Yet, I love a good movie. I love the entire experience. The popcorn (with butter). The turn-off-your-cell-phone reminder. Previews of more films I probably won’t get to see on the big screen. And especially that quiet moment right before the feature presentation starts and sweeps me into two or so hours of a reality other than my own.

Yes, everyone who’s had a hand in creating the best films of the year—from the sound mixers to the make-up artists to the cinematographers, directors, and actors—deserves to be recognized.

 

The Academy of Motion Picture Arts and Sciences was created in 1927, over dinner held at the home of MGM Studio chief Louis B. Mayer. Actor Douglas Fairbanks became the first president when the Academy was granted its non-profit status in May of that same year, and MGM art director Cedric Gibbons designed the trophy of a knight holding a sword and standing on reel of film. (One popular story goes that upon seeing the trophy for the first time, Academy librarian Margaret Herrick remarked that it resembled her Uncle Oscar. The Academy officially adopted the nickname “Oscar” in 1939.)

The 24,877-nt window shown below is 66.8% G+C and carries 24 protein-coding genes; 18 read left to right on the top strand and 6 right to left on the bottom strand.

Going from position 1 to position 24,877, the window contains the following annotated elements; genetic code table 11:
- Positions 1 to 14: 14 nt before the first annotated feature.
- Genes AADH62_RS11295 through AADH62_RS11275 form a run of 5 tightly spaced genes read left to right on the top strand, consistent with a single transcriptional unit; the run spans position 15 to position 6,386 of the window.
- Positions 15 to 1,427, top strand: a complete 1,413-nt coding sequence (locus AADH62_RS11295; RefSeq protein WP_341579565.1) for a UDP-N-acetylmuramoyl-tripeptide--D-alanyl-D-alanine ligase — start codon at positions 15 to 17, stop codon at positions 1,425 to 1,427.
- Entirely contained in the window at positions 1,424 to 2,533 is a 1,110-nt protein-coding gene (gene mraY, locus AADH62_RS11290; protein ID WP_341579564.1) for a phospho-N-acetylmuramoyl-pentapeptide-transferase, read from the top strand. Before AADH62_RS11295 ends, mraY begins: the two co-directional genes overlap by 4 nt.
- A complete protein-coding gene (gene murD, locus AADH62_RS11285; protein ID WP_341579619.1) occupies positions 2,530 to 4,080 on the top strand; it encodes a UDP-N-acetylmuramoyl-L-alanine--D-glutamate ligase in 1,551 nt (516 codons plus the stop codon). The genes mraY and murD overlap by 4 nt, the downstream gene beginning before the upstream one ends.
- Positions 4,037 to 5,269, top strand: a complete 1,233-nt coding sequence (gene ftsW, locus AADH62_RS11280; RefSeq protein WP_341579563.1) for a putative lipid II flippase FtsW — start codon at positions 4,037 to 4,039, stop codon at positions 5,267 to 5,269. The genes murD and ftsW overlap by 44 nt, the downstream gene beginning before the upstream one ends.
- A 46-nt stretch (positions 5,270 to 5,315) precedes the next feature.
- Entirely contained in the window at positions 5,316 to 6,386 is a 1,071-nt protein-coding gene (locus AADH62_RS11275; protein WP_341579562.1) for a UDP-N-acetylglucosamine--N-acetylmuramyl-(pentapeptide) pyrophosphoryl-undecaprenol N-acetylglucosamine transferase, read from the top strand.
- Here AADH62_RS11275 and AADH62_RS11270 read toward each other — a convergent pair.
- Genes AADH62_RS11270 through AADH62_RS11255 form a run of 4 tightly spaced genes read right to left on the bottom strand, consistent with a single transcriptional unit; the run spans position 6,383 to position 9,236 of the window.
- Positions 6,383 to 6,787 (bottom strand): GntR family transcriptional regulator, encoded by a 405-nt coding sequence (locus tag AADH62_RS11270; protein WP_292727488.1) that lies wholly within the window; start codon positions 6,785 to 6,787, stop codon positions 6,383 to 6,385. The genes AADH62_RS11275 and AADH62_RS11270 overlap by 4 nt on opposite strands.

On May 16, 1929, the Academy held its first awards banquet, at the Hollywood Roosevelt Hotel, honoring achievements in 12 categories (later reduced to seven then over time increased to the current 25). Two hundred seventy people attended the  black-tie dinner, which was filled with long speeches. Tickets cost $5 per guest.

Award recipients were announced three months before the banquet that first year. In subsequent years the Academy decided to keep the results secret, providing in advance to newspapers a list of award winners to be published after the event. However, in 1940, the Los Angeles Times published the names of the winners in its evening edition, which was available to guests arriving at the ceremony, thus prompting the sealed-envelope system still in use today.